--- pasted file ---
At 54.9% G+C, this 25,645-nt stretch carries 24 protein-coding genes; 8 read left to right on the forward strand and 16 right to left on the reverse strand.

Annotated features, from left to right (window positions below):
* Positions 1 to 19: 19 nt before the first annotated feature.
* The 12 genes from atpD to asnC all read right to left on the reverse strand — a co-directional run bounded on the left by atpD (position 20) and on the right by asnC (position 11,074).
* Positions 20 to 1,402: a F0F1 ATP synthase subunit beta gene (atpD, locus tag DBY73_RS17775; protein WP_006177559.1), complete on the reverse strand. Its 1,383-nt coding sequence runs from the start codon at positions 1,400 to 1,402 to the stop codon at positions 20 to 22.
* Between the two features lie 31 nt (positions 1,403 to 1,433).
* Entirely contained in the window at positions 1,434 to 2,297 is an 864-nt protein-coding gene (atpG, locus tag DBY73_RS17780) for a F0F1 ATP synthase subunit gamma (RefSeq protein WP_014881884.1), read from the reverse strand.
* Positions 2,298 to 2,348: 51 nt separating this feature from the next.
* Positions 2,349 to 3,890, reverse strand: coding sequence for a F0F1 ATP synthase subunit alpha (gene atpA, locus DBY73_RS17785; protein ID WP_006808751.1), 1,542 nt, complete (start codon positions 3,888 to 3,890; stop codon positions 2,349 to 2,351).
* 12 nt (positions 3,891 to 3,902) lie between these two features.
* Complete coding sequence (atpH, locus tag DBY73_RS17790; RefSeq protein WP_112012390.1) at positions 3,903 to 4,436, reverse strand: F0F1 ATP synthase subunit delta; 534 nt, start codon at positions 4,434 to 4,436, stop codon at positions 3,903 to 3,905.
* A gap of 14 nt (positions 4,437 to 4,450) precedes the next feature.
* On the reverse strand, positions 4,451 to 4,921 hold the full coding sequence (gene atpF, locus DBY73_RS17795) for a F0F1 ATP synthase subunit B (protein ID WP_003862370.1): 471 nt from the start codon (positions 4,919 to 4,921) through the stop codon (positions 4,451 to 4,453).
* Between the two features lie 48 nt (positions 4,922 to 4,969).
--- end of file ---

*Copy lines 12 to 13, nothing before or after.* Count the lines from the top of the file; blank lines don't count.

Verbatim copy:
* A gap of 14 nt (positions 4,437 to 4,450) precedes the next feature.
* On the reverse strand, positions 4,451 to 4,921 hold the full coding sequence (gene atpF, locus DBY73_RS17795) for a F0F1 ATP synthase subunit B (protein ID WP_003862370.1): 471 nt from the start codon (positions 4,919 to 4,921) through the stop codon (positions 4,451 to 4,453).